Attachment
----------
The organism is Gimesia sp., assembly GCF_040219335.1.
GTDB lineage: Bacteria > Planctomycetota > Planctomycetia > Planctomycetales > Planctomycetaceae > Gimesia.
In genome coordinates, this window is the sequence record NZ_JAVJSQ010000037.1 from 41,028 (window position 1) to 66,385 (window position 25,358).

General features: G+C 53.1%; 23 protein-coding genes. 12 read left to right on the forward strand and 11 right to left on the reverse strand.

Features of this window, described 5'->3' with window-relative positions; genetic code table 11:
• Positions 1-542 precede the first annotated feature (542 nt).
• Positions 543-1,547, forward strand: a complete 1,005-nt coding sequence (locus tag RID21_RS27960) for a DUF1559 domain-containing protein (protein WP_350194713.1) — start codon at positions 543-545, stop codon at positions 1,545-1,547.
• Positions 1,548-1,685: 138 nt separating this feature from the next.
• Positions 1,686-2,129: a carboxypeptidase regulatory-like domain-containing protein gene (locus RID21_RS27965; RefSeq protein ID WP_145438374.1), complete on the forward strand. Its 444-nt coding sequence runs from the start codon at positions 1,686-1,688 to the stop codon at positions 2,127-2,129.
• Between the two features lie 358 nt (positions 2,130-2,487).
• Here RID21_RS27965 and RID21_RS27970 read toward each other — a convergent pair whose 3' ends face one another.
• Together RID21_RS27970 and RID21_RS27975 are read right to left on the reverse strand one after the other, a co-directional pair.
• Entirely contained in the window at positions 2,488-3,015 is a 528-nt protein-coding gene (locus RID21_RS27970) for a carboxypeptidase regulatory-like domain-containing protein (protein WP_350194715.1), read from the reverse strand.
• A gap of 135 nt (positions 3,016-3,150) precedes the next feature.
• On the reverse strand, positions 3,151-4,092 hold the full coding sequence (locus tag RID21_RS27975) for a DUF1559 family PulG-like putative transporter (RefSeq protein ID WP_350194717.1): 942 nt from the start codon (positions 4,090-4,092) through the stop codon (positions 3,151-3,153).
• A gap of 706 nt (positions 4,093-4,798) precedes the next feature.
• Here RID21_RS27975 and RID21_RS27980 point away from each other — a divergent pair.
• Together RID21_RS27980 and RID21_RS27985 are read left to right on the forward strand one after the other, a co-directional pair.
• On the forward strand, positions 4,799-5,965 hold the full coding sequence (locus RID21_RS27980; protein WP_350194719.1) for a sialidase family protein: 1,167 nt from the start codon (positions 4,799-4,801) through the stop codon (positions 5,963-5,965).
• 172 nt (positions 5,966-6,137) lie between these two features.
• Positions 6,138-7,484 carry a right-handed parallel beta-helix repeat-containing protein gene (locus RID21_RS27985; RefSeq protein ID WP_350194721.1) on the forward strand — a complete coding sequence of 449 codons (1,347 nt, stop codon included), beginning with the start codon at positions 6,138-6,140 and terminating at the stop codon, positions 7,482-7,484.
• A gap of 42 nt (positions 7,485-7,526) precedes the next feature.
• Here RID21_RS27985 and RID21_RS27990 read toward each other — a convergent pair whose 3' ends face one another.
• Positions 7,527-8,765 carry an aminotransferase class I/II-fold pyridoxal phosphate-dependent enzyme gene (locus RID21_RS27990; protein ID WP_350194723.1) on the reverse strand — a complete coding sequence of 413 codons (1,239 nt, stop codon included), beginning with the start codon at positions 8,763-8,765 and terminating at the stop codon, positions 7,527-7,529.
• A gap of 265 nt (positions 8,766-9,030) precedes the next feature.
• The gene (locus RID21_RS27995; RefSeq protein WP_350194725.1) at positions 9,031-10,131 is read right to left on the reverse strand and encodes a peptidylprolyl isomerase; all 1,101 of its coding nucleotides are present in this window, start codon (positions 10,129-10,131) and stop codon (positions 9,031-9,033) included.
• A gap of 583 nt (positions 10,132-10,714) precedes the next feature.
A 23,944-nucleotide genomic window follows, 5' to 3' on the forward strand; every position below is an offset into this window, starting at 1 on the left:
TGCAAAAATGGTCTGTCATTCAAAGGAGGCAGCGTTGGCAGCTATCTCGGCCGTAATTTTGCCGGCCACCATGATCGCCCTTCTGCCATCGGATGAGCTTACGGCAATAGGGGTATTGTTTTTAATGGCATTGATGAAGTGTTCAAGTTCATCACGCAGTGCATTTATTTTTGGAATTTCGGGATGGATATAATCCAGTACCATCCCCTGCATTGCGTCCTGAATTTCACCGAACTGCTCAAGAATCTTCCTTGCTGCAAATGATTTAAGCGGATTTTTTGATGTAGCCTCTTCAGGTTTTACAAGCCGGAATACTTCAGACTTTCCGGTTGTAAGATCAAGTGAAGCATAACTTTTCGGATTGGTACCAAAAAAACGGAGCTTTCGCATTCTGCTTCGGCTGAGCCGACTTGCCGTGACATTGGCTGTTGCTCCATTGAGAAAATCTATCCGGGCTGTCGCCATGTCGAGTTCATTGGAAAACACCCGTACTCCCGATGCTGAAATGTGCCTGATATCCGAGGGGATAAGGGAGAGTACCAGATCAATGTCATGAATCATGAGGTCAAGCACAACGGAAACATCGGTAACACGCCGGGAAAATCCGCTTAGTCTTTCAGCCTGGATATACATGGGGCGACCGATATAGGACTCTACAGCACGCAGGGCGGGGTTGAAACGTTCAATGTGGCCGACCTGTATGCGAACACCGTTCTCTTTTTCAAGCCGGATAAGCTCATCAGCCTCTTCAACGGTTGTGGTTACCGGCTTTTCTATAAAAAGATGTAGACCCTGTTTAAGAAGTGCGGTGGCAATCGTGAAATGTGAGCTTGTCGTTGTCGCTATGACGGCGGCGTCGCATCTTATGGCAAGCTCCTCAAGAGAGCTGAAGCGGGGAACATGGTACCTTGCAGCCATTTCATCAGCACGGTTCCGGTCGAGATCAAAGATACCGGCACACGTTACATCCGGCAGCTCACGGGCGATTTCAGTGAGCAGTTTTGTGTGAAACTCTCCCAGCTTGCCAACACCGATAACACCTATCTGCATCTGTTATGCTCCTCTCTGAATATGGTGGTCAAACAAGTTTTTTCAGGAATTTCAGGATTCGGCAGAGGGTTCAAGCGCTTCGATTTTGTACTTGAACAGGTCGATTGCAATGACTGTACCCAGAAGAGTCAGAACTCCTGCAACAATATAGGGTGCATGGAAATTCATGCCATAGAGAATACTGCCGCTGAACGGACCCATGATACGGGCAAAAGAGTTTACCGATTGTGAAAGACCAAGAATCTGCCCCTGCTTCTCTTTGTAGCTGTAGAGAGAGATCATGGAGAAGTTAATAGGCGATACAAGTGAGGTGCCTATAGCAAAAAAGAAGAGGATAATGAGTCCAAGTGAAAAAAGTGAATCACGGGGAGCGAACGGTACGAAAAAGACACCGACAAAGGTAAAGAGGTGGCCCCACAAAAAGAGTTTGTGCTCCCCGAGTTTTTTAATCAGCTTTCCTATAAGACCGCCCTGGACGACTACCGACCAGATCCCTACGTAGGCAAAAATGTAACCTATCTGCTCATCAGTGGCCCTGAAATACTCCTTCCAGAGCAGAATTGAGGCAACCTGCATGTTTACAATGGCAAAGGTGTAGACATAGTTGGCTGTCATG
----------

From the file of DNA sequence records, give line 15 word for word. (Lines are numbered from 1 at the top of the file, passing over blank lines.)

• On the reverse strand, positions 3,151-4,092 hold the full coding sequence (locus tag RID21_RS27975) for a DUF1559 family PulG-like putative transporter (RefSeq protein ID WP_350194717.1): 942 nt from the start codon (positions 4,090-4,092) through the stop codon (positions 3,151-3,153).